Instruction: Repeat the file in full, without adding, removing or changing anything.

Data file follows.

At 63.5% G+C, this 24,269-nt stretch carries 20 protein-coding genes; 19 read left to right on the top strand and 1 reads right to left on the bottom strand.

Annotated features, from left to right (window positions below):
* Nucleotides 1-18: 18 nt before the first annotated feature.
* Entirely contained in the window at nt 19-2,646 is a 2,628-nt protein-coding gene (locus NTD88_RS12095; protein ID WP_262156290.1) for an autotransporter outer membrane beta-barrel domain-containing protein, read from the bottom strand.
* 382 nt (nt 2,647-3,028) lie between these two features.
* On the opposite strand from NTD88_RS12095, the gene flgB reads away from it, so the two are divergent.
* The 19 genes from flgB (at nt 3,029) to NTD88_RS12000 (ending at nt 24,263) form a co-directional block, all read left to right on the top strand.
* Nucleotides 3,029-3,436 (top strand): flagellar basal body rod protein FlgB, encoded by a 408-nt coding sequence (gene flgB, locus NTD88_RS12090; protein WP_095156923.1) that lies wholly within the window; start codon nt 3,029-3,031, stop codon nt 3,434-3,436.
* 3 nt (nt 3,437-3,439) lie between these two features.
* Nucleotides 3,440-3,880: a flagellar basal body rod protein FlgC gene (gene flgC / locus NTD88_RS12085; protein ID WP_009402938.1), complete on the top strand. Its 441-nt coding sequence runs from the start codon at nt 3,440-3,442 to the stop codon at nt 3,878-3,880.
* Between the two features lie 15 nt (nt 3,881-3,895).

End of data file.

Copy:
At 63.5% G+C, this 24,269-nt stretch carries 20 protein-coding genes; 19 read left to right on the top strand and 1 reads right to left on the bottom strand.

Annotated features, from left to right (window positions below):
* Nucleotides 1-18: 18 nt before the first annotated feature.
* Entirely contained in the window at nt 19-2,646 is a 2,628-nt protein-coding gene (locus NTD88_RS12095; protein ID WP_262156290.1) for an autotransporter outer membrane beta-barrel domain-containing protein, read from the bottom strand.
* 382 nt (nt 2,647-3,028) lie between these two features.
* On the opposite strand from NTD88_RS12095, the gene flgB reads away from it, so the two are divergent.
* The 19 genes from flgB (at nt 3,029) to NTD88_RS12000 (ending at nt 24,263) form a co-directional block, all read left to right on the top strand.
* Nucleotides 3,029-3,436 (top strand): flagellar basal body rod protein FlgB, encoded by a 408-nt coding sequence (gene flgB, locus NTD88_RS12090; protein WP_095156923.1) that lies wholly within the window; start codon nt 3,029-3,031, stop codon nt 3,434-3,436.
* 3 nt (nt 3,437-3,439) lie between these two features.
* Nucleotides 3,440-3,880: a flagellar basal body rod protein FlgC gene (gene flgC / locus NTD88_RS12085; protein ID WP_009402938.1), complete on the top strand. Its 441-nt coding sequence runs from the start codon at nt 3,440-3,442 to the stop codon at nt 3,878-3,880.
* Between the two features lie 15 nt (nt 3,881-3,895).